- lacking intelligence or good judgment; stupid; dull-witted.
- lacking the power of speech (offensive when applied to humans): a dumb animal.
- temporarily unable to speak: dumb with astonishment.
- refraining from any or much speech; silent.
- made, done, etc., without speech.
- lacking some usual property, characteristic, etc.
- performed in pantomime; mimed.
- Computers. pertaining to the inability to do processing locally: A dumb terminal can input, output, and display data, but cannot process it.Compare intelligent(def 4).
- (of a barge) without means of propulsion.
- (of any craft) without means of propulsion, steering, or signaling.
- dumb down, Informal. to make or become less intellectual, simpler, or less sophisticated: to dumb down a textbook; American movies have dumbed down.
Origin of dumb
- (tr) to make or become less intellectually demanding or sophisticatedattempts to dumb down news coverage
- lacking the power to speak, either because of defects in the vocal organs or because of hereditary deafness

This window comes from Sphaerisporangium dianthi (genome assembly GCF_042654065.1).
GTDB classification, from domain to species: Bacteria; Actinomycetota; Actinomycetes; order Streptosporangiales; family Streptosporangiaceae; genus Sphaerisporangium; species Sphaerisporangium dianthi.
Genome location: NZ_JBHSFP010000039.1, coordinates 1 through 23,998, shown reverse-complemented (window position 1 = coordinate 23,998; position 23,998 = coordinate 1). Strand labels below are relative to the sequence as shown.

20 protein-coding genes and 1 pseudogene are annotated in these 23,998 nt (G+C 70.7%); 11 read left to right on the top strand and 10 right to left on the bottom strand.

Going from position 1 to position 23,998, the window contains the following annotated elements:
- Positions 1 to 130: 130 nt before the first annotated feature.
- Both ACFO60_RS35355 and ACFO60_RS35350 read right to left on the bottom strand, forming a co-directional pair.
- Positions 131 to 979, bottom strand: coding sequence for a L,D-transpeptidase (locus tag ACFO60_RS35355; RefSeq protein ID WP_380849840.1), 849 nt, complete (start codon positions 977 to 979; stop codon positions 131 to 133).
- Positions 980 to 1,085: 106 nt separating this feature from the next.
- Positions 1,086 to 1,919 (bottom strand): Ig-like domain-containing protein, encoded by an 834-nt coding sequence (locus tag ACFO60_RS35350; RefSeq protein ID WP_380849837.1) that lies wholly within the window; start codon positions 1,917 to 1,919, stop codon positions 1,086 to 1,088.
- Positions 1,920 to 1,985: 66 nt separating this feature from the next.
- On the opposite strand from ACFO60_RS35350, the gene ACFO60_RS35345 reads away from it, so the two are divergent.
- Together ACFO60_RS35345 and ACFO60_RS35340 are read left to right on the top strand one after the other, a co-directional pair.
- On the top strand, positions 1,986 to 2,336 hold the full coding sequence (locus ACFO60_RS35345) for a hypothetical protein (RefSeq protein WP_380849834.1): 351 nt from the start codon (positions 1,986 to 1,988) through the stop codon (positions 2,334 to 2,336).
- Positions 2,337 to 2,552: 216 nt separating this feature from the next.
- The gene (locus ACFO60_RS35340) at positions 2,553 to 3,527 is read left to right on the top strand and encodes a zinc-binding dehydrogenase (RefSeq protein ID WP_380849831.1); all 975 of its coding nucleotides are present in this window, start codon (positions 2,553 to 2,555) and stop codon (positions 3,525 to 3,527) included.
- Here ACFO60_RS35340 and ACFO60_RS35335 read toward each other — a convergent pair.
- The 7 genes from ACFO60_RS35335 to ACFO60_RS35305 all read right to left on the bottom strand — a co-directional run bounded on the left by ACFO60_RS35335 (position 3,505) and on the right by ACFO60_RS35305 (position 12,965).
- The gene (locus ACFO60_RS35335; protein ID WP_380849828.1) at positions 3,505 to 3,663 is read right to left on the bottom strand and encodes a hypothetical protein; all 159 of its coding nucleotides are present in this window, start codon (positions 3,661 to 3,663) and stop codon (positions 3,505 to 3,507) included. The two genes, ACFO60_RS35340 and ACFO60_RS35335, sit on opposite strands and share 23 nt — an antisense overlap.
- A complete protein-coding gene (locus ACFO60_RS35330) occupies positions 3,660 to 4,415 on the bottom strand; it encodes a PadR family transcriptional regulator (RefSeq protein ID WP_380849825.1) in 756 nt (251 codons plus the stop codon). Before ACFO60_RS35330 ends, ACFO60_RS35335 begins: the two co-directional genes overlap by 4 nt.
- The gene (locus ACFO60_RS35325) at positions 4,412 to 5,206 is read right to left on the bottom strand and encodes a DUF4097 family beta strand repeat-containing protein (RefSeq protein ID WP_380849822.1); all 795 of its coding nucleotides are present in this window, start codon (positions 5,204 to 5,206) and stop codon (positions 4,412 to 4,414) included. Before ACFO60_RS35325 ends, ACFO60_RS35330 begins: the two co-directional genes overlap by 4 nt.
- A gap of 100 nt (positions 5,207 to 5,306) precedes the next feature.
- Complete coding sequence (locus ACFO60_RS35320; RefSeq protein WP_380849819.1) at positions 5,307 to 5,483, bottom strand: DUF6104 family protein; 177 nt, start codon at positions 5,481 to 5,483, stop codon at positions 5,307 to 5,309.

- lacking the power of human speechdumb animals
- temporarily lacking or bereft of the power to speakstruck dumb
- refraining from speech; uncommunicative
- producing no sound; silenta dumb piano
- made, done, or performed without speech
- slow to understand; dim-witted
- foolish; stupidSee also dumb down
- (of a projectile or bomb) not guided to its target
Word Origin for dumb
Old English dumb "silent, unable to speak," from PIE *dheubh- "confusion, stupefaction, dizziness," from root *dheu- (1) "dust, mist, vapor, smoke," and related notions of "defective perception or wits."
The Old English, Old Saxon (dumb), Gothic (dumbs), and Old Norse (dumbr) forms of the word meant only "mute, speechless;" in Old High German (thumb) it meant both this and "stupid," and in Modern German this latter became the only sense. Meaning "foolish, ignorant" was occasionally in Middle English, but modern use (1823) comes from influence of German dumm. Related: dumber; dumbest.
Applied to silent contrivances, hence dumbwaiter. As a verb, in late Old English, "to become mute;" c.1600, "to make mute." To dumb (something) down is from 1933.